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6 Ways to Stay Healthy When Caring for Sick Kids

Jennifer Geisman
Feb. 15, 2018

Cold and flu season is here. Here are helpful tips for taking care of a sick child without getting sick yourself.

With germs hopping all over classrooms, day cares and playgroups, parents and nannies need to stay in tip-top shape. It's inevitable your household will come down with either a cold or flu, and when it strikes, you need to remain healthy to nurse little ones.

Experts lend tips on ways to stay healthy, even when the kids are not.

  1. Get Vaccinated
    Start the winter season on the right foot by taking precautions. "First and foremost, parents should get the seasonal flu vaccine," says Ian G. Dresner, M.D., of Pediatric Partners in Glenwood Springs, Colorado. "In addition, keep yourself healthy with a good night's sleep, a healthy diet, exercise and take 600 units of Vitamin D every day."

  2. Practice Prevention
    The call comes through confirming your child has the flu. Now what? Jonathan R. Cole, M.D., medical director at the California Health and Longevity Institute, believes that prevention is essential. "If your child is in fact diagnosed with influenza, you can take Tamiflu in a preventative dose to avoid the spread," he says.

  3. Wash Your Hands
    The easiest way to prevent germs from spreading is to wash your hands often with an anti-bacterial soap. According to the Centers for Disease Control and Prevention (CDC), the most common mistake people make is not washing their hands when dealing with sick children. Parents and caregivers should wash their hands after changing a diaper, cleaning a sick child's toilet and helping a child blow his or her nose.

  4. Disinfect Your Home
    Fumigating your house of viruses may be time-consuming, but it will save you hours of missed workdays. The CDC recommends that you disinfect your child's toys, wash bedding in hot water and replace toothbrushes. In addition, use disinfectant wipes to swipe doorknobs, toilet seat covers and toilet flush handles, as well as phones, remote controls and computers.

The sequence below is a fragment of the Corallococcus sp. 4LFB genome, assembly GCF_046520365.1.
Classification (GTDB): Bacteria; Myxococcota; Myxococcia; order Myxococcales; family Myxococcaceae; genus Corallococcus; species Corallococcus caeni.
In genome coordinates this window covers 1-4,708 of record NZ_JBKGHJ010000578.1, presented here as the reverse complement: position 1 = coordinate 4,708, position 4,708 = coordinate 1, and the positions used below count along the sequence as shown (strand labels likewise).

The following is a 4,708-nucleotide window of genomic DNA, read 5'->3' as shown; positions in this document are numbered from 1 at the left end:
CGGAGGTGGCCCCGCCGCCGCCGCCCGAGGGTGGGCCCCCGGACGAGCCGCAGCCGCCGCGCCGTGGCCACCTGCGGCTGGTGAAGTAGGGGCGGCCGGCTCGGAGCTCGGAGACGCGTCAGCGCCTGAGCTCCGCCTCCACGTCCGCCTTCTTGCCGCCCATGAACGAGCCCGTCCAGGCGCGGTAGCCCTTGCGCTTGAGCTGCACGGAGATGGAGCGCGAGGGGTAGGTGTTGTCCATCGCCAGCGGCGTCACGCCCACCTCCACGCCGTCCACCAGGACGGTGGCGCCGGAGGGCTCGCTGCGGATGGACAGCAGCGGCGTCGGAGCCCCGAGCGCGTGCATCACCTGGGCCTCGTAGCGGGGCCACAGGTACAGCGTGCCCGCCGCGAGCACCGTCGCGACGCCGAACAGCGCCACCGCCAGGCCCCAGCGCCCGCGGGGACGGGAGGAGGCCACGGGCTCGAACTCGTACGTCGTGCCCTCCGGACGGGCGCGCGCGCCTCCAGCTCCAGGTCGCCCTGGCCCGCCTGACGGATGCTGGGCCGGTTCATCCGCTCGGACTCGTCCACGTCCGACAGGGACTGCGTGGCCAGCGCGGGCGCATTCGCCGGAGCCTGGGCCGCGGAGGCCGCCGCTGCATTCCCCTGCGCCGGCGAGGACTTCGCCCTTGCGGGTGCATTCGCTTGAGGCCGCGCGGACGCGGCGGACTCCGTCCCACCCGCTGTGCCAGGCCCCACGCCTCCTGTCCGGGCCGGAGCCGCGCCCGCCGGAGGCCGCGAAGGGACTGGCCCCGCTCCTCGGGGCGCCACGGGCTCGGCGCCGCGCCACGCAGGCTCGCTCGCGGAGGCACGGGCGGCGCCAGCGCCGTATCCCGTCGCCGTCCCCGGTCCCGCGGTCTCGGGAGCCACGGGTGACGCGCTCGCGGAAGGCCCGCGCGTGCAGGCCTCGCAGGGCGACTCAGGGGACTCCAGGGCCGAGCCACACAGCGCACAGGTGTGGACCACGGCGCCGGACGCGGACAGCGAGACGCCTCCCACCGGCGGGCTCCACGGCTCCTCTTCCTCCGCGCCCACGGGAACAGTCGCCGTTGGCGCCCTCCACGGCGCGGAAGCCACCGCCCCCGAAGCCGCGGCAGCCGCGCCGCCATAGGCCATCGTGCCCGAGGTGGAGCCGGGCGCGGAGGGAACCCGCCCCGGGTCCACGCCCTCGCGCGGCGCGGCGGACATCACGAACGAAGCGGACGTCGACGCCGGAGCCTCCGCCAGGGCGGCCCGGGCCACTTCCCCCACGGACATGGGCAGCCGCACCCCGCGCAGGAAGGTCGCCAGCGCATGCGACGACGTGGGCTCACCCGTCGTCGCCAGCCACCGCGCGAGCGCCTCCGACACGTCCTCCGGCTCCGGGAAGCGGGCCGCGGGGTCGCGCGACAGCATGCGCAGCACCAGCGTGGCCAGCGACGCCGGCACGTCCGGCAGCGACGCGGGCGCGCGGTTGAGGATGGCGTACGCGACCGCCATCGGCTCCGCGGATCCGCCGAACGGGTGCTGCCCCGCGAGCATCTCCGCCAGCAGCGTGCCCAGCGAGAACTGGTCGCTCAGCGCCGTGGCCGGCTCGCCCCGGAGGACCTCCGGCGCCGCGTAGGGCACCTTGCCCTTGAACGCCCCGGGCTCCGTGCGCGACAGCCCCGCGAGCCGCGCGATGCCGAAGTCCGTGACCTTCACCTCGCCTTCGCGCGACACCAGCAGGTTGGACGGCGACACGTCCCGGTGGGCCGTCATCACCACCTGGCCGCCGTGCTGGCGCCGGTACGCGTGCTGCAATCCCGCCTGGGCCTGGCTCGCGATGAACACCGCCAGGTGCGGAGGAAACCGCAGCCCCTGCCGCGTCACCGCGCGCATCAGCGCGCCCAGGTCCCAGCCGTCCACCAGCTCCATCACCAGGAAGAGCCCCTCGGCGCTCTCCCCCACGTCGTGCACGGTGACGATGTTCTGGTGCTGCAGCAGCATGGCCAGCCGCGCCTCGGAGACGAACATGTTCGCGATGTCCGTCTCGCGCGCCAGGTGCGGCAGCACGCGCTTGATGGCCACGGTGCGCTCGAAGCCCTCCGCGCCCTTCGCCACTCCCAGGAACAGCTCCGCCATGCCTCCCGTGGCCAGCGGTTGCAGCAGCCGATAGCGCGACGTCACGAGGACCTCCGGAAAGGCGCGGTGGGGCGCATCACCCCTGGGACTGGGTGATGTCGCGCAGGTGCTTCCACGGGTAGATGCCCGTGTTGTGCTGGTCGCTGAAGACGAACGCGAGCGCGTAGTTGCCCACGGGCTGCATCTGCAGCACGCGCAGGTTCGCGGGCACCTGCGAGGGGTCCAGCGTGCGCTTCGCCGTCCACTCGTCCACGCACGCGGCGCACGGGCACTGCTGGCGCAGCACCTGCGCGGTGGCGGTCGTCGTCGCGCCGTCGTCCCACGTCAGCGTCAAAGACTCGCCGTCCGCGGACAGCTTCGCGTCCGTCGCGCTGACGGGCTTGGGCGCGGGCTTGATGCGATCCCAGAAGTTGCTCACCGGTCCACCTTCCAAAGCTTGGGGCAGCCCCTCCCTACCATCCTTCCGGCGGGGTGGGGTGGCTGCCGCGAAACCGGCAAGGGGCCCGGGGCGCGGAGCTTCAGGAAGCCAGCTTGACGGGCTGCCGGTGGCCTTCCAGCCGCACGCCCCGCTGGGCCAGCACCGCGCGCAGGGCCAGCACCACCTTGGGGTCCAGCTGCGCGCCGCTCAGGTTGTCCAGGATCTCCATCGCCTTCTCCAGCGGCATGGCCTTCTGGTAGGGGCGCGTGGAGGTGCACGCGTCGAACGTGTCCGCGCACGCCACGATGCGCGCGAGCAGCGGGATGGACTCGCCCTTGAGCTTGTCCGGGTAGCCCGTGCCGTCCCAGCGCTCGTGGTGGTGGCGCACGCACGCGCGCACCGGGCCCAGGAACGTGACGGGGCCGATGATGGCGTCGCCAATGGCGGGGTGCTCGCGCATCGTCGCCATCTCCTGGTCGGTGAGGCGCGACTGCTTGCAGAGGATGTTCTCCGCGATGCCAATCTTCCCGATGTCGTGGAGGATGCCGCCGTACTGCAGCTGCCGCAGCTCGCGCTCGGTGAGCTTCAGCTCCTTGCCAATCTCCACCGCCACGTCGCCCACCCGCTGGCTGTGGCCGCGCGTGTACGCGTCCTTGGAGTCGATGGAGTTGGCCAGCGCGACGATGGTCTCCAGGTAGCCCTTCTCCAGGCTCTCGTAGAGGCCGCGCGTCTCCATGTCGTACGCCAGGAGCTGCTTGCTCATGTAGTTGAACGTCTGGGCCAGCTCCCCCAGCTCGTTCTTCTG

5. Boost Your Immune System
    The old wives' tale of getting your "beauty sleep" isn't so far-fetched during cold and flu season. Marin Kokin, L.Ac., a California-licensed acupuncturist and herbalist and National Diplomate in acupuncture and Chinese herbology, says preparing for flu season can be done naturally. "Get plenty of sleep," suggests Kokin. "Sleep recharges your body and will allow it to heal, especially when you are trying to avoid your son or daughter's illness." Adults need at least seven hours of sleep, whereas young children and teens need between nine and twelve hours per night.

  6. Eat an Apple a Day
    "Eat foods that will keep your system clear," says Kokin. "Minimize your dairy and fruit juice intake, which can cause phlegm to thicken and thus [make it] harder to eliminate congestion." You should also eat your veggies! "Dark green, red and yellow vegetables are jam-packed with antioxidants, plus vitamins A, C, E and beta carotene," says Kokin. Chop up a bunch of vegetables and add them to a pot of chicken soup. Garlic, citrus fruits and foods with zinc, such as meat, chicken, peanuts and peanut butter, are also great immune boosters.

Staying healthy during cold and flu season can be a challenge. Be smart this winter by taking precautions and following guidelines to prevent the spread of germs.


Jennifer Geisman is a freelance writer and faithful beauty junkie living in Los Angeles. Her work can be found here.


* This article is for general informational purposes only. It is not intended nor implied to be providing medical advice and is not a substitute for such advice. The reader should always consult a health care provider concerning any medical condition or treatment plan.  Neither Care.com nor the author assumes any responsibility or liability with respect to use of any information contained herein.

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